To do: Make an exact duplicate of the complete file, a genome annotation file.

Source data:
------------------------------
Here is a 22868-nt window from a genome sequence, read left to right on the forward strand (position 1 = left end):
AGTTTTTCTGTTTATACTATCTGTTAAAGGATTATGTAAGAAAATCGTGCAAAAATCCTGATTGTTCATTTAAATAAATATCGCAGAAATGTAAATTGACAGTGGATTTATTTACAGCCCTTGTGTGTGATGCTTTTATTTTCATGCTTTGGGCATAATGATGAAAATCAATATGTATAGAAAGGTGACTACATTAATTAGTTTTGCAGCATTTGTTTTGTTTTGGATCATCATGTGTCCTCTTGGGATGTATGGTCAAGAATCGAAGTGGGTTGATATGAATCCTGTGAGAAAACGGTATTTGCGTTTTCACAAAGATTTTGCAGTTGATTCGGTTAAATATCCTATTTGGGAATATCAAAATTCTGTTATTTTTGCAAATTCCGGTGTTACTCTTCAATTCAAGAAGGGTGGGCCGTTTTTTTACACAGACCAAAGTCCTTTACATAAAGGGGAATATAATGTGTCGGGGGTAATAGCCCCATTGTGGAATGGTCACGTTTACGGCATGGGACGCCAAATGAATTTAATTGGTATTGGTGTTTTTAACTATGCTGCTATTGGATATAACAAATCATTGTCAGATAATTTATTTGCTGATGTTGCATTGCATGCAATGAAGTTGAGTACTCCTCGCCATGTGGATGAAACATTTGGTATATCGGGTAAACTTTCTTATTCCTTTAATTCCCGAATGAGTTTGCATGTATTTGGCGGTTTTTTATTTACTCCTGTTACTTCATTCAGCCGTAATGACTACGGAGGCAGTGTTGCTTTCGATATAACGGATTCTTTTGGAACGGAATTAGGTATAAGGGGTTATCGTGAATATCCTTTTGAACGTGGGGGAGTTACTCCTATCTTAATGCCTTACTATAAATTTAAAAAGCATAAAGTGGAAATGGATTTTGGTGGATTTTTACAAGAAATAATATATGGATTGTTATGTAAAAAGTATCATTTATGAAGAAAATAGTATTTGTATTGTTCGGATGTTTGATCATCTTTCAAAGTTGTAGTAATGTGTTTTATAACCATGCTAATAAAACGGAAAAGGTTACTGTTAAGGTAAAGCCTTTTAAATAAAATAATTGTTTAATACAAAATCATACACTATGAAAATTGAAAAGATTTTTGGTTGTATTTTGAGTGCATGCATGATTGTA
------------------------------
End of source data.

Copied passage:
Here is a 22868-nt window from a genome sequence, read left to right on the forward strand (position 1 = left end):
AGTTTTTCTGTTTATACTATCTGTTAAAGGATTATGTAAGAAAATCGTGCAAAAATCCTGATTGTTCATTTAAATAAATATCGCAGAAATGTAAATTGACAGTGGATTTATTTACAGCCCTTGTGTGTGATGCTTTTATTTTCATGCTTTGGGCATAATGATGAAAATCAATATGTATAGAAAGGTGACTACATTAATTAGTTTTGCAGCATTTGTTTTGTTTTGGATCATCATGTGTCCTCTTGGGATGTATGGTCAAGAATCGAAGTGGGTTGATATGAATCCTGTGAGAAAACGGTATTTGCGTTTTCACAAAGATTTTGCAGTTGATTCGGTTAAATATCCTATTTGGGAATATCAAAATTCTGTTATTTTTGCAAATTCCGGTGTTACTCTTCAATTCAAGAAGGGTGGGCCGTTTTTTTACACAGACCAAAGTCCTTTACATAAAGGGGAATATAATGTGTCGGGGGTAATAGCCCCATTGTGGAATGGTCACGTTTACGGCATGGGACGCCAAATGAATTTAATTGGTATTGGTGTTTTTAACTATGCTGCTATTGGATATAACAAATCATTGTCAGATAATTTATTTGCTGATGTTGCATTGCATGCAATGAAGTTGAGTACTCCTCGCCATGTGGATGAAACATTTGGTATATCGGGTAAACTTTCTTATTCCTTTAATTCCCGAATGAGTTTGCATGTATTTGGCGGTTTTTTATTTACTCCTGTTACTTCATTCAGCCGTAATGACTACGGAGGCAGTGTTGCTTTCGATATAACGGATTCTTTTGGAACGGAATTAGGTATAAGGGGTTATCGTGAATATCCTTTTGAACGTGGGGGAGTTACTCCTATCTTAATGCCTTACTATAAATTTAAAAAGCATAAAGTGGAAATGGATTTTGGTGGATTTTTACAAGAAATAATATATGGATTGTTATGTAAAAAGTATCATTTATGAAGAAAATAGTATTTGTATTGTTCGGATGTTTGATCATCTTTCAAAGTTGTAGTAATGTGTTTTATAACCATGCTAATAAAACGGAAAAGGTTACTGTTAAGGTAAAGCCTTTTAAATAAAATAATTGTTTAATACAAAATCATACACTATGAAAATTGAAAAGATTTTTGGTTGTATTTTGAGTGCATGCATGATTGTA